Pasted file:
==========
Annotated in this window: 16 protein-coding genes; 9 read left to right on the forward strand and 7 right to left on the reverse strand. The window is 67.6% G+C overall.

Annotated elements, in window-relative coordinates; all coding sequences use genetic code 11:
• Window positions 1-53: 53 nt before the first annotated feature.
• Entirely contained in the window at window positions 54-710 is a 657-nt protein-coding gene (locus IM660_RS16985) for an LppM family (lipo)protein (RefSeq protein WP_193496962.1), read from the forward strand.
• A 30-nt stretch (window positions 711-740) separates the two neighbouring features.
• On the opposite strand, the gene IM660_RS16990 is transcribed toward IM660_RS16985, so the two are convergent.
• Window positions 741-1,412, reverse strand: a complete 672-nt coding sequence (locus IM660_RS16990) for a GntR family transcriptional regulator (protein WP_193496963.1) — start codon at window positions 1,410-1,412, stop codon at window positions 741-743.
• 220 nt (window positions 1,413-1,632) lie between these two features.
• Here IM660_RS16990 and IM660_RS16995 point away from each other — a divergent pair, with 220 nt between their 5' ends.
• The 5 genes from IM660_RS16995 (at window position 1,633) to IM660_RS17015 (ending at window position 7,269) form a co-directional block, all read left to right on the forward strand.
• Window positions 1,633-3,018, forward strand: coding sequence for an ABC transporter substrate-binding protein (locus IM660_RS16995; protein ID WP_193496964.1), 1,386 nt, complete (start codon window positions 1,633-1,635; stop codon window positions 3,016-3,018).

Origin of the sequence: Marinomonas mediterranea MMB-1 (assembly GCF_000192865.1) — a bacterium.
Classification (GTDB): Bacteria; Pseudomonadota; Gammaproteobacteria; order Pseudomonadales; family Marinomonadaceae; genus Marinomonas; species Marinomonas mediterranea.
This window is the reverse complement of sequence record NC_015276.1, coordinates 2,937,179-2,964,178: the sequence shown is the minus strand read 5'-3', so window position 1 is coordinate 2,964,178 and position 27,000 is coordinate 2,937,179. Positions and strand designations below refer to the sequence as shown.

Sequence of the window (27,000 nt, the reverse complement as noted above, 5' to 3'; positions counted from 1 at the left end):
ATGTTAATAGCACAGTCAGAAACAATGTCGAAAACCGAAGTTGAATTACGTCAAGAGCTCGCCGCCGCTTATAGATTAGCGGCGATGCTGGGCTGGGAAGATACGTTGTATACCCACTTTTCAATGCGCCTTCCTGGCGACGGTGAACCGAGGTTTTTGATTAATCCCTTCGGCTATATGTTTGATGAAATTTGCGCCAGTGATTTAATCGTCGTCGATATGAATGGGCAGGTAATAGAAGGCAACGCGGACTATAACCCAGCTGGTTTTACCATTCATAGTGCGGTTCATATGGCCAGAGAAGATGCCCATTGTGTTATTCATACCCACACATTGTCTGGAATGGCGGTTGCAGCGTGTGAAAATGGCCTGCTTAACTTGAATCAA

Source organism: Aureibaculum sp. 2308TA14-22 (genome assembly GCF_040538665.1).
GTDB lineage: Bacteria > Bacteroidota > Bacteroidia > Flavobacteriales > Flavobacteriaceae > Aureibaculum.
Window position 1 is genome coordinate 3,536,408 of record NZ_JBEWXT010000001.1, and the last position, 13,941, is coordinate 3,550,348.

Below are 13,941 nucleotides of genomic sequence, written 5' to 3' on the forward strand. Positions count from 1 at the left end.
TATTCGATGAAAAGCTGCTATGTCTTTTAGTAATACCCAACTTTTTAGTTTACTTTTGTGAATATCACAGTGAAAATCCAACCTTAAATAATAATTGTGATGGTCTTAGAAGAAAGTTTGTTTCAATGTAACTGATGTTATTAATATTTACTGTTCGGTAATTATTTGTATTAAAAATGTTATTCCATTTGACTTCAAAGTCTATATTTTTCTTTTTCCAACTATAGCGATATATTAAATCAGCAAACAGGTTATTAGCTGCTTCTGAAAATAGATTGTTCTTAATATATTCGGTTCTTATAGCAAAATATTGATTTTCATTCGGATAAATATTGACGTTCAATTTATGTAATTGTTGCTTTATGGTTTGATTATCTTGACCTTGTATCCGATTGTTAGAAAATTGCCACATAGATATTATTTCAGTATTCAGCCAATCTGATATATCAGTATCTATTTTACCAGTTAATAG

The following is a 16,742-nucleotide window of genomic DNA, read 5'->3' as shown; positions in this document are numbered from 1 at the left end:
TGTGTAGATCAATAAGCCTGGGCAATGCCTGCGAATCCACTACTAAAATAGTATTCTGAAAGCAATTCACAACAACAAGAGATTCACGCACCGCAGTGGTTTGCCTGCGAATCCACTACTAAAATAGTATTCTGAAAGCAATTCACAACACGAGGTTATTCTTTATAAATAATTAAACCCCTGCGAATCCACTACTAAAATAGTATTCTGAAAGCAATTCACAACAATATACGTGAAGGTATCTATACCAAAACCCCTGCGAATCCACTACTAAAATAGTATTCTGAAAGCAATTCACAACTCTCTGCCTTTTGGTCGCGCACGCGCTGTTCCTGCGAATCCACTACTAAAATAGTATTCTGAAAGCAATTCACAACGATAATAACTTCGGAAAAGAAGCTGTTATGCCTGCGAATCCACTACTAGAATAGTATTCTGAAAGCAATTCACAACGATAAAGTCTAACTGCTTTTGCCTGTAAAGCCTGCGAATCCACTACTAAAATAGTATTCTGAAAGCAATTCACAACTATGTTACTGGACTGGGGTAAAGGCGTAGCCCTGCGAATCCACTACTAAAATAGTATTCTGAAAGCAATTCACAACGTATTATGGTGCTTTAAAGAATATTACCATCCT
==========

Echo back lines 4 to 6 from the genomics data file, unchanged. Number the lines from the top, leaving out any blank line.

• Entirely contained in the window at window positions 54-710 is a 657-nt protein-coding gene (locus IM660_RS16985) for an LppM family (lipo)protein (RefSeq protein WP_193496962.1), read from the forward strand.
• A 30-nt stretch (window positions 711-740) separates the two neighbouring features.
• On the opposite strand, the gene IM660_RS16990 is transcribed toward IM660_RS16985, so the two are convergent.